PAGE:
What do you think of these findings? Leave a comment below or take part in our survey on life in Milan here to let us know your thoughts.

Member comments

  1. Try living in the province of Siena and using so called professionals.
    I would rather live in the true South, where they ask you directly for money and hold a gun to your head if you don’t.
    Here, they quietly evicerate you covertly, year by year, ruining your life.
    Never, ever put a penney of investment into this corrupt country.
    The corruption is run through the masons -every one of the professionals, lawyers, accountants and architects are involved directly of tangentially.

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13 essential articles you’ll need when moving to Italy

Whether you've just moved or are still in the planning stages, here are some of The Local's most popular and useful articles for members navigating a new life in Italy.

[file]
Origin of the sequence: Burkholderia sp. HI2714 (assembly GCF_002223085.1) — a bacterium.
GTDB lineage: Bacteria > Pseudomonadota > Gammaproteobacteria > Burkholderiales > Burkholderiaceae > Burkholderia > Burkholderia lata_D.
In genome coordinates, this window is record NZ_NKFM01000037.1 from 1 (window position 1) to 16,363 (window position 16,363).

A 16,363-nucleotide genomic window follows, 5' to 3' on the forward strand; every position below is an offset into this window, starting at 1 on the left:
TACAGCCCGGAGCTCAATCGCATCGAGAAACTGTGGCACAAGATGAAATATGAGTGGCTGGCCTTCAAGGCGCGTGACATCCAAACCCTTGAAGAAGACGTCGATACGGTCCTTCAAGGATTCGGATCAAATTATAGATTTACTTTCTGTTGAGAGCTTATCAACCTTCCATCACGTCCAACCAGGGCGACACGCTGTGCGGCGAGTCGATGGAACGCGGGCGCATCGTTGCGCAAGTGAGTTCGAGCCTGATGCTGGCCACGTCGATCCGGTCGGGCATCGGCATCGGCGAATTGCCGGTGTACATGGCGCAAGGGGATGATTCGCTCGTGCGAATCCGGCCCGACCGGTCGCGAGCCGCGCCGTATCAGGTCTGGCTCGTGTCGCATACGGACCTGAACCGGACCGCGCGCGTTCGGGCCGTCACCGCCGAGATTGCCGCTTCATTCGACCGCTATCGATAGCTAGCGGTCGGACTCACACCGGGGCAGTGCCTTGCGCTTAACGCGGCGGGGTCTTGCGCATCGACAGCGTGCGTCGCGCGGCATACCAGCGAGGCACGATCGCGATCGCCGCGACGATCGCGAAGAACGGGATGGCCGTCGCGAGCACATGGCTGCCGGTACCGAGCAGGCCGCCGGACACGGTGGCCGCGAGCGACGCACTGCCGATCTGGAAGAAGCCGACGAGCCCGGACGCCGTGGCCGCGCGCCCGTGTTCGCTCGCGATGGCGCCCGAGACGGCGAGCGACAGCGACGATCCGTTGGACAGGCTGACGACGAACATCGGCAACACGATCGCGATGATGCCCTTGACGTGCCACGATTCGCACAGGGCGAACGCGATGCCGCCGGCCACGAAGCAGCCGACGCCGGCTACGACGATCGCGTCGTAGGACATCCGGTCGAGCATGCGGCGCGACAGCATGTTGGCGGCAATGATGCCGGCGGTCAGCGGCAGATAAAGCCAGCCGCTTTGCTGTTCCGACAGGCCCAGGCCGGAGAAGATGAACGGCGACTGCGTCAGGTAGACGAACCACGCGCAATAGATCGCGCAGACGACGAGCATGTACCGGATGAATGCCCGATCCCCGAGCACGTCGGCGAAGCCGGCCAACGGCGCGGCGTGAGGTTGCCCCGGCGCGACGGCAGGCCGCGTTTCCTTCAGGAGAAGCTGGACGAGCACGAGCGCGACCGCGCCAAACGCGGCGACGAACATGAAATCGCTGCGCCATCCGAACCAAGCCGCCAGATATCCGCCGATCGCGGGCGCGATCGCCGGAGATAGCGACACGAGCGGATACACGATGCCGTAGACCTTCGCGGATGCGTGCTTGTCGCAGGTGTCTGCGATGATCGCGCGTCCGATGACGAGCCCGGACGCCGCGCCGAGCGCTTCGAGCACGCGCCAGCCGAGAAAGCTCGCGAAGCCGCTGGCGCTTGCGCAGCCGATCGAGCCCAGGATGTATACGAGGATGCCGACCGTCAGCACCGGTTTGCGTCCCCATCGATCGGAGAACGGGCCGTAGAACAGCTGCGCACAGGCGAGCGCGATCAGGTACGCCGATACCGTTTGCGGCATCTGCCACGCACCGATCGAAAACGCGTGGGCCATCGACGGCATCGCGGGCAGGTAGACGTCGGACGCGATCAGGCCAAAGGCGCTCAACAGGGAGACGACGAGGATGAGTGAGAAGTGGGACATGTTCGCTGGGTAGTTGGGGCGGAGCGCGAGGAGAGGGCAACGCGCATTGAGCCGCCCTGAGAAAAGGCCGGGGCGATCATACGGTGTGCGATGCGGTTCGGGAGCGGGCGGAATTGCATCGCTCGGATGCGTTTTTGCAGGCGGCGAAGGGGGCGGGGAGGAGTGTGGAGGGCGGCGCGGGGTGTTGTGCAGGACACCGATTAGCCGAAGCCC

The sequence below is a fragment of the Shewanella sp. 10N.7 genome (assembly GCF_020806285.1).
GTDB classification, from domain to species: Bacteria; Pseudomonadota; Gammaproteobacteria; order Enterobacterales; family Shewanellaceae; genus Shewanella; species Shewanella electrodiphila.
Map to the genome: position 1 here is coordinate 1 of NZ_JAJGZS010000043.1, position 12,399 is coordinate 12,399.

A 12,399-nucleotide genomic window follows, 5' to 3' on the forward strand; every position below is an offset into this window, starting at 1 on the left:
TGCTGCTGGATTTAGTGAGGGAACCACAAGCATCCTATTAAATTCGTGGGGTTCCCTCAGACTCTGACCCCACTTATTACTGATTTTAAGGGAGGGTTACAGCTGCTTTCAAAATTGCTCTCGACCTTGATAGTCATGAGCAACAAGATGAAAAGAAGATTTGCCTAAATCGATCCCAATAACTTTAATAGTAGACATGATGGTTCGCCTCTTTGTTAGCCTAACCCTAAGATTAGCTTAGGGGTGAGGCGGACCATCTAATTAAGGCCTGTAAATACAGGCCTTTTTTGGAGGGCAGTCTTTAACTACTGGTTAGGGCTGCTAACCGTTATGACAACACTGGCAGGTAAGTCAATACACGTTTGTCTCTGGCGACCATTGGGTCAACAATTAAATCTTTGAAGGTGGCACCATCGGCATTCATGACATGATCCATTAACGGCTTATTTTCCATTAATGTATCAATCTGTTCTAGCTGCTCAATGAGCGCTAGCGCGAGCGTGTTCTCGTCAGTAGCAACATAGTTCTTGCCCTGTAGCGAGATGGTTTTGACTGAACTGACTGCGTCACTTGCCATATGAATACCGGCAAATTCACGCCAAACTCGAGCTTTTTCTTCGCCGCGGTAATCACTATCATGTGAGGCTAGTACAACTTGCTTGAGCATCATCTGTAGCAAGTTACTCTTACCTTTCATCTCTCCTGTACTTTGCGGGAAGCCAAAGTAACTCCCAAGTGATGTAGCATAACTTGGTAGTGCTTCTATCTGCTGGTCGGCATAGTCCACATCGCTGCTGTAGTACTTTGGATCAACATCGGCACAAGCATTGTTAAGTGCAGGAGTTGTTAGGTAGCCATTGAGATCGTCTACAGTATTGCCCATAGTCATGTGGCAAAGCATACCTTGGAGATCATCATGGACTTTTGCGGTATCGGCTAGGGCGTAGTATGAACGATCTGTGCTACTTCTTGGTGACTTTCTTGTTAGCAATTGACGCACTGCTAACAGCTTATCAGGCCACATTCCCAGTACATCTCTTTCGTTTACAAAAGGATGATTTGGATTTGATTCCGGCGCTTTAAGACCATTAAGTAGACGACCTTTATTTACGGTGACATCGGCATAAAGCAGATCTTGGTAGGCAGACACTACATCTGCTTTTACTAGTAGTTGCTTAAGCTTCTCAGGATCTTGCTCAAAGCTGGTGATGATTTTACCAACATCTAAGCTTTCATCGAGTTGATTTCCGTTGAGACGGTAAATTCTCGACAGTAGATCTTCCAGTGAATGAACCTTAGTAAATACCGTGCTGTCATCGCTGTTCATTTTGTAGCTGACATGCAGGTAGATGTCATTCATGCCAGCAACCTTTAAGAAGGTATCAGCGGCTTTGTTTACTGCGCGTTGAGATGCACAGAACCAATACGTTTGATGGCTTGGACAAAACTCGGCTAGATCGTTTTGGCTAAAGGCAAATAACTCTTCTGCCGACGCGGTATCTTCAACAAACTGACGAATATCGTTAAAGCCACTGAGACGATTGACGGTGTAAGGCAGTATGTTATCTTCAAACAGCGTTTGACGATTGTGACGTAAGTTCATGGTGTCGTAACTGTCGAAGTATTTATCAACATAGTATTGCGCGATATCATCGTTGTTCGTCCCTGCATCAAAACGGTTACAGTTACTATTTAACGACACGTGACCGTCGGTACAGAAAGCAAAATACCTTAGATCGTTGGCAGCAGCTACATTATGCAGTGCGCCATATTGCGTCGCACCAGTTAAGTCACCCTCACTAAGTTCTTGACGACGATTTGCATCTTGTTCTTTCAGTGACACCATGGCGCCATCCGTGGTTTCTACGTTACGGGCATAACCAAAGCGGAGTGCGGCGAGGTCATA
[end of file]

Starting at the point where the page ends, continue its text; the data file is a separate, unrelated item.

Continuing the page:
13 essential articles you'll need when moving to Italy
Photo: Andreas Solaro/AFP

Finding your Italian home

If you’re planning to buy, you might want to start by reading this guide to the red flags to watch out for when viewing old Italian properties, or our hard-won tips on how not to buy a house in Italy.

Looking for a rental instead? As with so many other things in Italy, the property rental market may not be what you expect. We’ve listed some of the quirks and pitfalls to look out for when apartment-hunting.

Planning a renovation? No doubt you’ve heard of Italy’s 110 percent ‘superbonus’ scheme – see all the latest news and information about claiming it in our property section.

Dealing with bureaucracy

Italian bureaucracy may be notoriously tricky to deal with, but a little planning goes a long way in reducing paperwork-related stress. So where should you start? See our guide to the five most essential documents you’ll need to get.

If you’re planning to move to Italy long-term, residency is a must. You may also be looking at gaining Italian citizenship via one of several pathways. Here’s a look at the difference between residency and citizenship, plus the resources you’ll need to apply for either.

From visas to driving licences, tax codes and health cards, we have guides to navigating all aspects of Italy’s famous bureaucracy

And if your bureaucratic woes are Brexit-related, see our latest guides to the paperwork you’ll need in our ‘Dealing with Brexit’ section.